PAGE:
This post is inspired by WordPress’ Daily Post. The question yesterday was “How does life as an adult compare to what I envisioned as a child?”
While growing up, I envisioned life as an adult to be similar to my childhood. My sister and I would graduate college, find good paying jobs with plenty of opportunity for moving up the ladder, marry the perfect men, and have perfect children (probably 2 each). Even though I did not have a strong desire to become a mother, I figured once I met Mr. Perfect, my desire would change.
I saw the same for my two cousins. The four of us would get our families together for birthdays, cook-outs, and holiday dinners with the one cousin who lives out-of-state attending when his schedule permitted. When not able to come to Ohio my sister and I would take our families and go visit him and his family. Our children would grow up together and be like brothers and sisters to each other.
Those of us who live in Ohio would attend church together, the same church 5 of our ancestors founded. We would be active in the community, with possibly one cousin working at the sheet metal shop our great-grandfather founded.
But my vision did not come true.
Pop! Goes The Bubble
Well that bubble burst.
My sister went to college out-of-state, fell in love, got married, had children and still lives out-of-state.
Our cousin, who has always lived in Texas, is married and has a child. He also got laid off after 10 years with a telecommunications company and now stocks shelves. His lovely wife works and they are raising a wonderful daughter.
The other cousin has worked in a factory for 30+ years and married but got divorced. He also followed his dream to be a rock star. It did not work out but at least he followed his dream, which is more than what most people do.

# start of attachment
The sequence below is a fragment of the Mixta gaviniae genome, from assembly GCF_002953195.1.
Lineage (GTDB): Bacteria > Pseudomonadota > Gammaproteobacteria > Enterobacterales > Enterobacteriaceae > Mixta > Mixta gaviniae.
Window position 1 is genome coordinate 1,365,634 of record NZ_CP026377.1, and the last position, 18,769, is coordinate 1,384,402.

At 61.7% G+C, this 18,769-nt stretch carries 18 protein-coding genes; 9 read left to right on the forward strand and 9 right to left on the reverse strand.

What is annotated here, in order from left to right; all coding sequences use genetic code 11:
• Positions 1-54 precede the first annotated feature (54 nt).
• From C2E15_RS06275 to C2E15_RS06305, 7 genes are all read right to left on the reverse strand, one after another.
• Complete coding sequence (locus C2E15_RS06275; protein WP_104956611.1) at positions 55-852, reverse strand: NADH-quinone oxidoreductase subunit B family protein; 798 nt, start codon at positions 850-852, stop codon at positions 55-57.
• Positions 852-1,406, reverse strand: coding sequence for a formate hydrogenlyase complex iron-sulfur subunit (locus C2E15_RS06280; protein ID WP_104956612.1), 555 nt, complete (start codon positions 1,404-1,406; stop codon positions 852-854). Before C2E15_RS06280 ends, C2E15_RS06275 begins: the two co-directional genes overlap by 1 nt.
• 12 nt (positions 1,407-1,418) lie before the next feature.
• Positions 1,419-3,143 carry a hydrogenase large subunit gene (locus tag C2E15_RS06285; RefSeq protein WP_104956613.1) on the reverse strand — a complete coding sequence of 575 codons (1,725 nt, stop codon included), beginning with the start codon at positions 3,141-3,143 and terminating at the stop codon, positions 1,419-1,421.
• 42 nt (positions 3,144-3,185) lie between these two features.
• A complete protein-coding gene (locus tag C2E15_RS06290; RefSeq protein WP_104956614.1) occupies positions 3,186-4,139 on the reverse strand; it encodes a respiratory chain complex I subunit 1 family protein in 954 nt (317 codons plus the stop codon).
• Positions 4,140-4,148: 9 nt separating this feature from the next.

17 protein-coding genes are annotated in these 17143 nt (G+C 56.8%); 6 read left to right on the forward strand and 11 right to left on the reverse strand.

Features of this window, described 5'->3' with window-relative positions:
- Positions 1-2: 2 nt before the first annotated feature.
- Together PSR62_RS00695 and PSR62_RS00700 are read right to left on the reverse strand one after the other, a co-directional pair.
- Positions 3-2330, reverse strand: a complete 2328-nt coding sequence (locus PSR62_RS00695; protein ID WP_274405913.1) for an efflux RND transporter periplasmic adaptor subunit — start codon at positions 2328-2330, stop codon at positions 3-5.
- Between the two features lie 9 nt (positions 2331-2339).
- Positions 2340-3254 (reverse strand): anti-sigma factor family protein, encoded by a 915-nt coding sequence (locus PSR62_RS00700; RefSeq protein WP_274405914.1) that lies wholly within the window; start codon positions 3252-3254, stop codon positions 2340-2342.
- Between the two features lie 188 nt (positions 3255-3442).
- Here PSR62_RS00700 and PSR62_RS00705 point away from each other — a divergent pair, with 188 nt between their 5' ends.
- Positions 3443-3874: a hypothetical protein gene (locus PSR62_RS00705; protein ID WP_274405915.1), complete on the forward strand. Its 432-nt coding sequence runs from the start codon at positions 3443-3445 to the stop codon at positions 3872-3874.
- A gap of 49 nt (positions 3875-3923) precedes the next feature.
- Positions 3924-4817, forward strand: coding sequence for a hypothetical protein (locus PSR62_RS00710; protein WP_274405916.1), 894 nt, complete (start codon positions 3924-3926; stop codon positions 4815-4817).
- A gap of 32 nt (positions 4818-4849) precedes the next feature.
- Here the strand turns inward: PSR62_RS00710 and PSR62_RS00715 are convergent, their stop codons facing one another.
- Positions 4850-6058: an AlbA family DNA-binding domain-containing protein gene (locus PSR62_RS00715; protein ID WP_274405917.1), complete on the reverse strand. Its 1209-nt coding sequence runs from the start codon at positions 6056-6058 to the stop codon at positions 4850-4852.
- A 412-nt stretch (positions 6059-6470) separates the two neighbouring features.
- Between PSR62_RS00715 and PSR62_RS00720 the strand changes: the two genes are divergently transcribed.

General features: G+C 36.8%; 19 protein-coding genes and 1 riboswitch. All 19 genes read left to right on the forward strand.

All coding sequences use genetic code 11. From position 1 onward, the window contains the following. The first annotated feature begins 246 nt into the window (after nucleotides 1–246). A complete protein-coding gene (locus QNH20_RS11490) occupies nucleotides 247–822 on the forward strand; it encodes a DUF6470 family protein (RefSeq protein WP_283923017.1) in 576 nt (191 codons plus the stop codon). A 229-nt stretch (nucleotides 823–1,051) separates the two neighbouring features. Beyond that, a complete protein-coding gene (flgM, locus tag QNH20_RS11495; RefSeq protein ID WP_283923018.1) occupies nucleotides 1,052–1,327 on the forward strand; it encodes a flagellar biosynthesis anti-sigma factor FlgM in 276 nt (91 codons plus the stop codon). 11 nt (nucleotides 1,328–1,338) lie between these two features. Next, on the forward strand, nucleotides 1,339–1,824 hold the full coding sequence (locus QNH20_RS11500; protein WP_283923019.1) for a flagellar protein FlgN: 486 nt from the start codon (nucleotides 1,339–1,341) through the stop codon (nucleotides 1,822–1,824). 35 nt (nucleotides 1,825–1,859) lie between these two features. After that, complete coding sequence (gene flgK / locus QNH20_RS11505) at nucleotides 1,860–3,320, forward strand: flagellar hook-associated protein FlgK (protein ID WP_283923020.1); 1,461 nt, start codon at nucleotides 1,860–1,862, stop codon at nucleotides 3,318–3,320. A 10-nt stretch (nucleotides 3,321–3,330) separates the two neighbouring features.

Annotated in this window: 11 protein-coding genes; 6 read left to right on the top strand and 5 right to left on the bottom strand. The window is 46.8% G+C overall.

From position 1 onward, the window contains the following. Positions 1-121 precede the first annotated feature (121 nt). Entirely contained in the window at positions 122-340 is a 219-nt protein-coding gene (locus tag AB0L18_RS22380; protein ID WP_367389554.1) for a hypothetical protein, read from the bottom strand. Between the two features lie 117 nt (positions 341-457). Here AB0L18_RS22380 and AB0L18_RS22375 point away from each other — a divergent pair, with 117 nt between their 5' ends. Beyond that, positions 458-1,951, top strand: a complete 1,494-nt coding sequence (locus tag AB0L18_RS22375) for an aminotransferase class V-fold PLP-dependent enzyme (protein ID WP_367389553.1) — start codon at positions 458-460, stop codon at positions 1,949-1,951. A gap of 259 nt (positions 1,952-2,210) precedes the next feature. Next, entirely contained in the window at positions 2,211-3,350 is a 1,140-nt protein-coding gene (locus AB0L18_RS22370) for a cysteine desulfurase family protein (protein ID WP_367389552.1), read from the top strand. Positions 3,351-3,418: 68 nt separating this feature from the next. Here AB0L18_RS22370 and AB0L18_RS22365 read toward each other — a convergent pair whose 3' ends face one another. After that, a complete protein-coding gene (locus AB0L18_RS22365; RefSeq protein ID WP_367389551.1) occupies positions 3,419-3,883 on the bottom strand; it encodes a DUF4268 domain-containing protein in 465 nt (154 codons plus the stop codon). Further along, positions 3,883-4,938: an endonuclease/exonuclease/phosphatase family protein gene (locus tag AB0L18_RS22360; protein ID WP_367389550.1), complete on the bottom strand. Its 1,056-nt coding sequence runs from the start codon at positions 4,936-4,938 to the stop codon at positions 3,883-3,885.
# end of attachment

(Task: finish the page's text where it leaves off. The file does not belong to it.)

As for me, I:
- graduated from Kent State with a Communications degree.
- moved to Texas.
- moved back to Ohio.
- fell in love.
- got married.
- had no human children.
- became a parent to a golden retriever.
- had careers in retail, banking and collections.
- got promoted to Team Leader (Assistant Manger) in a collections call center.
- got laid off after 13.5 years in a collections call center.
- became a widow at an age society considers young.
- started this blog.
- became a loan officer.
- had an offer to enter into a relationship with a married man in his late 60’s. (EEEWWW! Gross!)
- became a freelance writer.
- took a seasonal job in a high-volume call center.
There are items on this list I never dreamed would happen, including getting married because men my age were never interested in me. That is why I always knew I would go to college and enter the work force as the boys all ran away from me in high school.
I also never envisioned the periods of unemployment I have gone through. The toughest was the one that started in 2009, just a year after Joe’s passing.
Even though life did not turned out as expected and has been very painful at times, it has been and still is a wonderful life filled with joy.
May you feel the same way about your life, even though it may not have turned out as you envisioned.
Bio: Michele Kearns is the founder and HUG© (Hope Unites Globally) Award-Winner of JoyReturns. She shares her widowhood adventures hoping to encourage widows to move through grief and rebuild their lives. A graduate of Kent State University with a Bachelor’s degree in communications, she’s used those skills while managing call center teams, co-facilitating a grief support group, and helping small businesses with various writing and administrative assignments. Michele is a bookworm, and a lover of history, chocolate, red roses, and golden retrievers. She is also the amateur photographer behind the blog OgleOhio.com
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